Wednesday, November 12, 2014

Understanding Teacher Workload


I've been sitting on this blog for weeks. I think part of the problem is that I have too many ideas going on. So I'm going to break it down and do three separate blogs on three different topics.But as I'm typing this, my eyes are burning, they're tired. I'm tired. Since I've come to the school, I've really tried to make it a priority to be in the halls and mingle with the students and staff as much as possible. But does the administration work ever suffer! I'm not complaining, but I don't think the general population realizes how draining a day can be at school.

People make comments like; "It must be nice to only work 10 months and have the summers off?"  Actually it's very nice, and if I didn't have the summer off, I think I would burn out. The average day is busy with dealing with student matters, teacher challenges, administrative paperwork or reporting requirements, maintenance issues, safety concerns, or upset parent. The list goes on. And that's just the demands that I have on my day. The teachers have it tough too.

I feel empathy for teachers who are busy with daily lesson planning, tweaking up long range plans, doing assessments, Individual Programming Plans (IPP - which are incredibly time consuming), and then add extra-curricular on top of that to the daily routine. Then if you are teaching the Grade 3, 6, or 9, there's Performance Achievement Tests (PAT) or now the new Student Learning Assessments (SLA) to have the students prepare for. Or any of the elementary teachers who are required to do FnP reading diagnostics on every student, which take a minimum of 30 minutes per student multiply that by 25. Or the Grade 12 teacher having students write practice Diploma exams in preparation of the Provincial Exams at the end of the semester. Then there is the School Division required Professional Learning Community (PLC's) hours that need to be completed for Lieu days. It's a lot of  work being a teacher, and somewhere along the way they need to teach. In the midst of all the busy work or "administrivia" it's easy to lose sight of the real reason we are here in the first place and that's the students.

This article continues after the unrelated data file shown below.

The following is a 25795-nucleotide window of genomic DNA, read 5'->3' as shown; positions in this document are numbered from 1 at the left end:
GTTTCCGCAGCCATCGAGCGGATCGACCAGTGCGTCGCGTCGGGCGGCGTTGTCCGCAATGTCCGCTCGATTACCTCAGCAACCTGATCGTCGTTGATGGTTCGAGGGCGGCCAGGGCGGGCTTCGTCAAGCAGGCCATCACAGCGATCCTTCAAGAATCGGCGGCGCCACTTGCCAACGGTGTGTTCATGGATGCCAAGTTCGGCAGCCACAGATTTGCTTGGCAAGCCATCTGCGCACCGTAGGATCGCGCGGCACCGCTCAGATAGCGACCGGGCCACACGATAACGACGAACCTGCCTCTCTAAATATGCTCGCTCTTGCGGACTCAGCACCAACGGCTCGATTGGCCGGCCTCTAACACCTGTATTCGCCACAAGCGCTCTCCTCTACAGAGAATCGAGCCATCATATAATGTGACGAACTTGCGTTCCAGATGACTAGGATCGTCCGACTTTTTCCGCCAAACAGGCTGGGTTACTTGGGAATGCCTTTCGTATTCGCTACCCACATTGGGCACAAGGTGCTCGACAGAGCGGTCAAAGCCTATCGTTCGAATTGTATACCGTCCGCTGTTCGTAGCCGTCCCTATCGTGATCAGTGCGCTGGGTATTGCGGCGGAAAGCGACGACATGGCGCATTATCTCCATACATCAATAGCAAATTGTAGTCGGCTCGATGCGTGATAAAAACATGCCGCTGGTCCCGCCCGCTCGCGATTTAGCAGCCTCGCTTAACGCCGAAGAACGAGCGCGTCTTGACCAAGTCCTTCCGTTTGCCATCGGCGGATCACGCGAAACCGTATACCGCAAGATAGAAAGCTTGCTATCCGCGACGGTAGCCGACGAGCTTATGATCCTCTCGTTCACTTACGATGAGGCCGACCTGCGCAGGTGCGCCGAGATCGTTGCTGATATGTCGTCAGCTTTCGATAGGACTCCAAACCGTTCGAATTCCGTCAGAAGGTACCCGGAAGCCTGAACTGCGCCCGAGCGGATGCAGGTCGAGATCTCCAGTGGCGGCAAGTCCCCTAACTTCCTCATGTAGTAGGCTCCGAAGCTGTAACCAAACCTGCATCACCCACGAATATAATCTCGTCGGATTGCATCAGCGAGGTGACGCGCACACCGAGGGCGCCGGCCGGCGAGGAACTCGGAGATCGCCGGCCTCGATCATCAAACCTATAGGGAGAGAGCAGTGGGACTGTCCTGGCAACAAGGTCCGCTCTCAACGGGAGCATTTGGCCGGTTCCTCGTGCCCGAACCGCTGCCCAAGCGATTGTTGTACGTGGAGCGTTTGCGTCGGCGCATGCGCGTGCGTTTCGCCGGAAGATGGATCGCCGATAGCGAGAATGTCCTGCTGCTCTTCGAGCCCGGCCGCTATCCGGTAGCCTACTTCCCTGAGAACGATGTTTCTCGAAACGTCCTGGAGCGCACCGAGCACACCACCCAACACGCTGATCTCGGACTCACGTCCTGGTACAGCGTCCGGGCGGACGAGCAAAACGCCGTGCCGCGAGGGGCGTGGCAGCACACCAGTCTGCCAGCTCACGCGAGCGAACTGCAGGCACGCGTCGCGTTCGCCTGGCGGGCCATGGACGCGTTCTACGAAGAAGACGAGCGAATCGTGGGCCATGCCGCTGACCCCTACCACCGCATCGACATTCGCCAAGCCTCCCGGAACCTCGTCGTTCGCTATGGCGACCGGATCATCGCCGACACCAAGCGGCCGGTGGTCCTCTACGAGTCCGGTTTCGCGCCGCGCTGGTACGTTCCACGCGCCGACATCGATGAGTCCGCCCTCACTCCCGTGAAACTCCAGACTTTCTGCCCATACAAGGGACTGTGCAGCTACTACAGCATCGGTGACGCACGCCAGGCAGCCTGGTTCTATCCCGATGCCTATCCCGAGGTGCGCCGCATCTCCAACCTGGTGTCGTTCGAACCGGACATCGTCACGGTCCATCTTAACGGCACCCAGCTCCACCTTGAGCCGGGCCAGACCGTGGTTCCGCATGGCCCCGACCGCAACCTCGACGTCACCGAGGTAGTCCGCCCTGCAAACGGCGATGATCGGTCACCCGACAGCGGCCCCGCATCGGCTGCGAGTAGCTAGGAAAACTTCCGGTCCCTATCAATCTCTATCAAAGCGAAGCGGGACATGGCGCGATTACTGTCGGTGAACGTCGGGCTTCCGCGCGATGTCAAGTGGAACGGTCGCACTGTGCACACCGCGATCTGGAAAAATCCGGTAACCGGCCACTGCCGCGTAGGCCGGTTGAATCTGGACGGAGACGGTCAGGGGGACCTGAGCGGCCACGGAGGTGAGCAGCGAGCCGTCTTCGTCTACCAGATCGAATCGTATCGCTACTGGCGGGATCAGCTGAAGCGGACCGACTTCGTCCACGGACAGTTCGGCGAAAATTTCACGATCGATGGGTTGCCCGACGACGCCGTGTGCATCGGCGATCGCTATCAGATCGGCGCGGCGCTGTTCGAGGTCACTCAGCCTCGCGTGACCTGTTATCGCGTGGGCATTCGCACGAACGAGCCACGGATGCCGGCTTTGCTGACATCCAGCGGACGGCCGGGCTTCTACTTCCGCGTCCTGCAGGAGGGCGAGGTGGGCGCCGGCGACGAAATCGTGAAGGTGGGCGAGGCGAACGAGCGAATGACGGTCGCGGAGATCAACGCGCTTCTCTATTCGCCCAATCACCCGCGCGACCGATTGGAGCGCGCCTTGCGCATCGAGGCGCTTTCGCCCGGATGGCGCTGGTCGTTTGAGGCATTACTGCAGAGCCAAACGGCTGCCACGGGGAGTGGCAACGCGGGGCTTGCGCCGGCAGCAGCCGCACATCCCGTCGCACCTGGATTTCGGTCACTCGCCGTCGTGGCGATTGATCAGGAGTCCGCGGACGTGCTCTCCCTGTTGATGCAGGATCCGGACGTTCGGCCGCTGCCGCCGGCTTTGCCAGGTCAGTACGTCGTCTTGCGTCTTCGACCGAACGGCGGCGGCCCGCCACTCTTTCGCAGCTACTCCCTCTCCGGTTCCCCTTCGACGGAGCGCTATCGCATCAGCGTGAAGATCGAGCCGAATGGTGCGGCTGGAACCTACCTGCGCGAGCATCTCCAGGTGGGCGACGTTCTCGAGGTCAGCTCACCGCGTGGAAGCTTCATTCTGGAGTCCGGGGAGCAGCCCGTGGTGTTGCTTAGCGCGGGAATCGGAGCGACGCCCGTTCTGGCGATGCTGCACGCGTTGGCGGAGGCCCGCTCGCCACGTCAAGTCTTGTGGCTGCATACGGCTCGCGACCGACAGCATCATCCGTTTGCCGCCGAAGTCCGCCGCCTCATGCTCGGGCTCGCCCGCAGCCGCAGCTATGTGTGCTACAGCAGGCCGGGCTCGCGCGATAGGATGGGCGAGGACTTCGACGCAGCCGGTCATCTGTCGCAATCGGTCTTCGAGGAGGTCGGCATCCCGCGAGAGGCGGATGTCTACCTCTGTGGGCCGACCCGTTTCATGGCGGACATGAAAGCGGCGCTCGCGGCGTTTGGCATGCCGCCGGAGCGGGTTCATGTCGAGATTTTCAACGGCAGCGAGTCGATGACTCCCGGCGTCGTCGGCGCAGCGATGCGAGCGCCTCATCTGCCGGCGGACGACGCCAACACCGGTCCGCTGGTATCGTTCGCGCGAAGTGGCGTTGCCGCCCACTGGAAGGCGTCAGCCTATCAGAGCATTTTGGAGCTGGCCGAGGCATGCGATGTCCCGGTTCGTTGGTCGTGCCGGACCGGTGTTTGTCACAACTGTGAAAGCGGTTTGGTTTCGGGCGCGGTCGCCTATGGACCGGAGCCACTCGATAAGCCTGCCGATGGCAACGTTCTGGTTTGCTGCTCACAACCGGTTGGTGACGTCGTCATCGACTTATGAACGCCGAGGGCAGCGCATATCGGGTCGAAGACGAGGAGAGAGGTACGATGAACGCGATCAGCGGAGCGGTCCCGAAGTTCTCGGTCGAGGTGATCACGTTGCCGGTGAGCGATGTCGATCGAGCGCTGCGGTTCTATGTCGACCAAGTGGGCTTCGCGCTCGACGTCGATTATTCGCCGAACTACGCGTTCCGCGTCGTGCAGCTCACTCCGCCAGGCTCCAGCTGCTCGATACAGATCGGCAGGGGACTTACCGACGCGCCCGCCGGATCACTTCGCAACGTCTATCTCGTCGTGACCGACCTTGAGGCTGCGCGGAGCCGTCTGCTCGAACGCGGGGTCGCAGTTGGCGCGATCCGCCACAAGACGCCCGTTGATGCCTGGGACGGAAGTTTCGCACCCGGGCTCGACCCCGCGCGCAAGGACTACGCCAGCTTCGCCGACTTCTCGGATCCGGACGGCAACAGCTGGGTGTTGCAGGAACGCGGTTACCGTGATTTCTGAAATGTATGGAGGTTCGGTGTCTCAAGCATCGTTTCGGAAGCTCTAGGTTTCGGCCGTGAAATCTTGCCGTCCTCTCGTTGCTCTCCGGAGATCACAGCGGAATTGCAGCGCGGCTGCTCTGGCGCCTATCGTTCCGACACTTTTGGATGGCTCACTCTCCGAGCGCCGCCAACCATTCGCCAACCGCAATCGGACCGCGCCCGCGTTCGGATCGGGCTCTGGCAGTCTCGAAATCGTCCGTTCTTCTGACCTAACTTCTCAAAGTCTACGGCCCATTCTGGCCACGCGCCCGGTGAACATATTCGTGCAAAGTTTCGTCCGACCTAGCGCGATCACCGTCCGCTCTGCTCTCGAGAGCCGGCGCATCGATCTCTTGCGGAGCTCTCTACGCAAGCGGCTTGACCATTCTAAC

Did you know that the average teacher works more than 50 hours a week, which is causing alarm about happiness and wellbeing in the profession. As I'm writing this I overhear a teacher outside my office talking about how exhausted they are. They are so tired they are feeling dizzy, and when they go home at 8PM, they are going straight to bed. It's 7:03PM, and we're still at the school.

n=60 hours per week (the extra is due to extra-curricular
like coaching sports teams)
n=52 hours per week

Unfortunately teachers don't get a lot of recognition for the time they put into the day as they teach and the evening or the weekend they spending planning and preparing. I love the analogy from Alex Quigley, who recently wrote in his blog, Teacher Workload in the Shadow of OFSTED, comparing the working life of a teacher to an iceberg.

The hours in the classroom, visible to all, are merely the tip of the to-do list. The workload iceberg sinks deep into evenings; it can crash into weekends and it looms large in each supposed ‘holiday‘. Marking, lesson planning and a mass of paperwork are ubiquitous for the vast majority of teachers. Each teacher careers headlong toward exhaustion until rescued by the end of each half-term. Those give us pause to breath and recuperate; plan some more; finish off marking; prepare resources and mend our health before jumping back onto the swim to do it all again.

And yet teachers are not looking for sympathy, they just want people to understand what they do everyday. That's our virtue this week at the school, "Understanding." Understanding is using your mind to think clearly, paying attention to see the meaning of things. An understanding mind gives you insights and wonderful ideas. An understanding heart gives you empathy and compassion for others. Understanding is the power to think and learn and also to care.

As I spoke to the staff this morning, I encouraged them to practice understanding with the students and each other. I hope that the general public can also practice understanding and appreciate the work our teachers put in to our schools to ensure that students have the best education possible and a bright and promising future. 


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